That said, I didn't love "Capitalism". It's a good film, an interesting story, but it fails to connect with the viewer in the same way his other films, "Bowling for Columbine", "Fahrenheit 9/11" or "Sicko" connect.
It is a mistake to call Moore a documentarian. He explores various aspects of an idea, usually political, presenting various 'human interest' stories to support his thesis. He can't get anyone with an opposing viewpoint to talk to him because his tactics are too well known. I really think he is more of a film essayist.
Given that his films follow more or less the same formula most broadcast news programs cover, it seems more than a little ironic when these same programs attack him for bending the truth. Can any news program be called "fair and balanced"? Can any news program go into any significant depth when they are so concerned with presenting 'human interest' stories about little kids flying in runaway balloons or in showing video of cats flushing toilets.
If you have seen any previous Moore films, this film, which also marks the 20tth anniversary of the release of his first film "Roger & Me", will seem familiar. Moore interviews various common folk involved in the larger picture he is trying to portray. These folks are victims and their stories often tug at our heartstrings. He also tries to interview politicians, business executives, lawmakers, anyone who is involved at a higher level. He actually gets a couple of elected officials to talk to him on camera, but these people are sympathetic to the cause. These interviews are mixed in with archival footage, news footage, charts, graphics and more all designed to help bolster Moore's arguments. And because Moore can't get anyone at a higher level to talk to him (with the exception of Charlton Heston in "Bowling for Columbine") he usually includes a few 'stunts' designed to create laughter in the audience.
There are two things that really make the best Michael Moore films stand out. First, his interviews with the common folk involved usually are so heart wrenching we leave the theater infuriated and ready to act. These people have been dumped on, big time, by circumstances beyond their control. In "Capitalism", we watch as a couple have to deal with being evicted from the wife's family property. The husband and some family members hastily box their belongings and stuff them into a truck. They don't have anywhere to go, but they are leaving a property that has been in the wife's family for decades. Then the sheriff shows up to evict them. But the husband explains that they are supposed to have thirty days to pack up. The sheriff is confused and makes some calls.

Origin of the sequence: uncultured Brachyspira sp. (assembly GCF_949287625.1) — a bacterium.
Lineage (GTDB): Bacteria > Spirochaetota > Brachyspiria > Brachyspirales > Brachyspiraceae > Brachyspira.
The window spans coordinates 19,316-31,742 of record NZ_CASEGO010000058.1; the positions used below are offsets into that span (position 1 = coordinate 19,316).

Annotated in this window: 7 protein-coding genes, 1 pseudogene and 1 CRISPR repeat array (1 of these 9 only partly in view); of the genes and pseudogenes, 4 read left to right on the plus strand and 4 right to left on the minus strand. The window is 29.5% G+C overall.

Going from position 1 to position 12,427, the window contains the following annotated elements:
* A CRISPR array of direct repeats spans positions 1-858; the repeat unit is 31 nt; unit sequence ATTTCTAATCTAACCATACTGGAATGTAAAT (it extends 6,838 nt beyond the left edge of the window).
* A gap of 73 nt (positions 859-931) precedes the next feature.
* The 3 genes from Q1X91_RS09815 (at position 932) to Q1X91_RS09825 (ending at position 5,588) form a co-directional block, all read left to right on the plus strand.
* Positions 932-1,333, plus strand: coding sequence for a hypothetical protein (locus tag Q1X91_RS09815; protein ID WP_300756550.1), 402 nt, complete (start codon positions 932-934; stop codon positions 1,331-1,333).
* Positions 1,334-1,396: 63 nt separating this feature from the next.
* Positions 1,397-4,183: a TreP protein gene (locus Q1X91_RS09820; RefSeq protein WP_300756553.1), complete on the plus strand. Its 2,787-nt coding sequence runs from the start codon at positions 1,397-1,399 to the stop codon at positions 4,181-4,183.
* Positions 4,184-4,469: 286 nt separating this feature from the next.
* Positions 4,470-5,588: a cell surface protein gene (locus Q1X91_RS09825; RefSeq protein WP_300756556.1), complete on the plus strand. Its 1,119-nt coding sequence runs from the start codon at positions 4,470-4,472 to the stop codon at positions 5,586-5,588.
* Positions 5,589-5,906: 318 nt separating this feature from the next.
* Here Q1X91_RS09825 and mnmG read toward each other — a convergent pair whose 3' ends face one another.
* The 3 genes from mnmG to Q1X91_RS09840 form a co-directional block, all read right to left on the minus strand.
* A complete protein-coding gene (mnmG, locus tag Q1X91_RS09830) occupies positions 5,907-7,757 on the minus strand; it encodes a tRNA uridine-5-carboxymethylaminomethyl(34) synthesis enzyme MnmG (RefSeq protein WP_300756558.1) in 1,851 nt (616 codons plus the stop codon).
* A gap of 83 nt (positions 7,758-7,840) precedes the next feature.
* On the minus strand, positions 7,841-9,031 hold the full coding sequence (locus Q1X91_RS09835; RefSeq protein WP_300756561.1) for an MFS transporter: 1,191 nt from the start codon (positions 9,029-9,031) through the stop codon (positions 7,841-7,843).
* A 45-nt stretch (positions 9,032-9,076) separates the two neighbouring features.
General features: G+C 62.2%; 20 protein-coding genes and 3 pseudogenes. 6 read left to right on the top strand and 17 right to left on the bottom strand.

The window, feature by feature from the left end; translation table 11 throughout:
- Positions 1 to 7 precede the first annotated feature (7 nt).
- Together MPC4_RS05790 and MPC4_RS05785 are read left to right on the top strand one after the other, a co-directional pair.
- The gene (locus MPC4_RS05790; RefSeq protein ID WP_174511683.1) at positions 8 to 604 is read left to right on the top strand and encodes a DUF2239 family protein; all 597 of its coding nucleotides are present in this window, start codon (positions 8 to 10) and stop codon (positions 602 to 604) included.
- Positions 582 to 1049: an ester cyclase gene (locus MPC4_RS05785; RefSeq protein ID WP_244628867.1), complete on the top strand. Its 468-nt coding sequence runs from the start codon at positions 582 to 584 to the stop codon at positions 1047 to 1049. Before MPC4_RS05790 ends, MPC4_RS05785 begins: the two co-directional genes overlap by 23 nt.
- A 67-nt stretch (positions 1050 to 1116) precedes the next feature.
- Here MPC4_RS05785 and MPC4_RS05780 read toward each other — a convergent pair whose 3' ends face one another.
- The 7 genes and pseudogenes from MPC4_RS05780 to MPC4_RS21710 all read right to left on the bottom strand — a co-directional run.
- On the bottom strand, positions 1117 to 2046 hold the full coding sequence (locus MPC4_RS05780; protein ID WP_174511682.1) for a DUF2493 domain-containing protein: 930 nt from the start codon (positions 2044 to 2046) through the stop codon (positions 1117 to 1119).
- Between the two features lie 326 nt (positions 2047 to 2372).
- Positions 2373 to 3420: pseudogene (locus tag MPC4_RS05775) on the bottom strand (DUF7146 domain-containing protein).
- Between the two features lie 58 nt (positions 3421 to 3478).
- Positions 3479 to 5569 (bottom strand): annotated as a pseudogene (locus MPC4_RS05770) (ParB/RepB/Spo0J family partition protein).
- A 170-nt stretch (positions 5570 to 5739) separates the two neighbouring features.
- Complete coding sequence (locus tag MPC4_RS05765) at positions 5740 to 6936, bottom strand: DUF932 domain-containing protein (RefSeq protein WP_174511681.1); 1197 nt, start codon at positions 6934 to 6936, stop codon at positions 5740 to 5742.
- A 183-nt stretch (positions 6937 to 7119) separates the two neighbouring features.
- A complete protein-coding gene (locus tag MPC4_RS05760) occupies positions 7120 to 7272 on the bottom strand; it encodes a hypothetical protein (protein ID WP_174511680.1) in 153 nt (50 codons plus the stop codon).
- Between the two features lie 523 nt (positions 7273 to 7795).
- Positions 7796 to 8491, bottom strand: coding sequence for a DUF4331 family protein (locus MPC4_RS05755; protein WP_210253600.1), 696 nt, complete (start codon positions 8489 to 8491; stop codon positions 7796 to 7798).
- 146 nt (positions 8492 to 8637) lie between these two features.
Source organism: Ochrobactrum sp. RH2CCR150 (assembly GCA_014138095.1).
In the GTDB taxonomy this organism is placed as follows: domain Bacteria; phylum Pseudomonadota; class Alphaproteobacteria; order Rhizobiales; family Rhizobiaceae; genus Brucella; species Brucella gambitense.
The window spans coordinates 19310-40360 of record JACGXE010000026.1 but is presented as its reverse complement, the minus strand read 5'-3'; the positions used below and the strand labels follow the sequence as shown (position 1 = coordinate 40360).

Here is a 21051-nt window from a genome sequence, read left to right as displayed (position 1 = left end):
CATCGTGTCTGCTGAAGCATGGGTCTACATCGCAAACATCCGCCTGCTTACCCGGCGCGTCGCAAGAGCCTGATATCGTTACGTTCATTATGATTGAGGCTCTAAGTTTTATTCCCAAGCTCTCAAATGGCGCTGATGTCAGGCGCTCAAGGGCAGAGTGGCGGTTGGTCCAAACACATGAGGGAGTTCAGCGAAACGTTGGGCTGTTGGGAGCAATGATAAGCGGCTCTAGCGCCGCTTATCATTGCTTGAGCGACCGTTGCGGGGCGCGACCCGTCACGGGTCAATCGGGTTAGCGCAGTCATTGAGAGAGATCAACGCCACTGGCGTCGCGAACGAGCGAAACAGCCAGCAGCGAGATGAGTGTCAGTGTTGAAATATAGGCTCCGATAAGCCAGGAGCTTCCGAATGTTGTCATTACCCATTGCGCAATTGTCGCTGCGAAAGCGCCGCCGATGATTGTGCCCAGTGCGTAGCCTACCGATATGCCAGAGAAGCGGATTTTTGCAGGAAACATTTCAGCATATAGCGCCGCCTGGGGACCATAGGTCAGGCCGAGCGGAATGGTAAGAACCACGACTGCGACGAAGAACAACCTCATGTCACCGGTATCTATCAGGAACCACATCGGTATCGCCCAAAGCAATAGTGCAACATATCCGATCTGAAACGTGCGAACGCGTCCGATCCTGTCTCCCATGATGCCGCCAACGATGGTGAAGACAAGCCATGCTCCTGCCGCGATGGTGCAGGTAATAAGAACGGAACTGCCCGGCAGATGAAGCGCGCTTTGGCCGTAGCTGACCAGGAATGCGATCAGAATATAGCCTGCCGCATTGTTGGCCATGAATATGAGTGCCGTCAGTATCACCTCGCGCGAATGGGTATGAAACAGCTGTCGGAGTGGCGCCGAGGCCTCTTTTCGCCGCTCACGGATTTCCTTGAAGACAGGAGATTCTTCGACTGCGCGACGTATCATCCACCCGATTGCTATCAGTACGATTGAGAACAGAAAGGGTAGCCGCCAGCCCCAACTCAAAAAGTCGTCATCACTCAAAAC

We also watch as another family goes through the eviction process. Moore's cameras are inside their house as we hear them talk and watch multiple sheriffs' deputies pull up to the house. Then, the pounding on the doors begins. The man of the house calls the sheriff and tells him they will leave, but they have to come in and get them, there are also four people in the house. Soon, the doors come down.
These are powerful moments, but he doesn't really show anyone else or any other affect of this financial crisis on the common man, on the people of "Main Street".
Another thing Moore always does well is to introduce us to people we never knew existed. In "Capitalism", we meet a real estate agent who works in Florida. He owns a company called Condo Vultures and tells us about the people who are vultures, buying up foreclosure properties for pennies on the dollar to resell it later at a profit. As he talks about what he does, he seems to have slight scorn and contempt for the people he works for. We watch as he shows two different condos to the same guy. But as we watch, we can't help but realize that this guy is capitalizing off of the vultures, making money when they do. Yet, he doesn't seem to realize his affect on society.
Moore is also good at uncovering facts and little pieces of information that tend to make the viewer's blood boil. This is where "Capitalism" falters. As an avid "The Daily Show with Jon Stewart" fan, most of the shocking material Moore 'uncovers' has already been covered by Jon Stewart and "Saturday Night Live". For instance, in the original TARP bill was making its way through Congress, then Treasury Secretary Henry Paulson included a provision in his very short bill preventing anyone from reviewing his decisions and bringing criminal action against him. This bill, thankfully, did not pass.
"Capitalism: A Love Story" is sure to get your blood boiling, by reiterating much of the information you probably already know. But because Moore doesn't provide anything new or startling, anything revealing or telling, the film doesn't seem as memorable as his previous works.
Also, the stunt moments seem both oddly placed and a little sophomoric. Moore drives an armored truck up to some of the banks that received bail out money and takes a large bag (marked with a huge dollar sign no less) and demands out money back. Since he can't get in the buildings, he interacts with security guards who are simply doing as they were told. Considering they probably make about $7 per hour, these people are not the criminals. So the joke seems a little lost. Yet, Moore tries to milk it, tries to get some sort of response out of them.
Later, he returns and starts to string crime scene tape across the whole of Wall Street. That is a better idea; a more telling statement, but it seems almost lost as the film is coming to an end.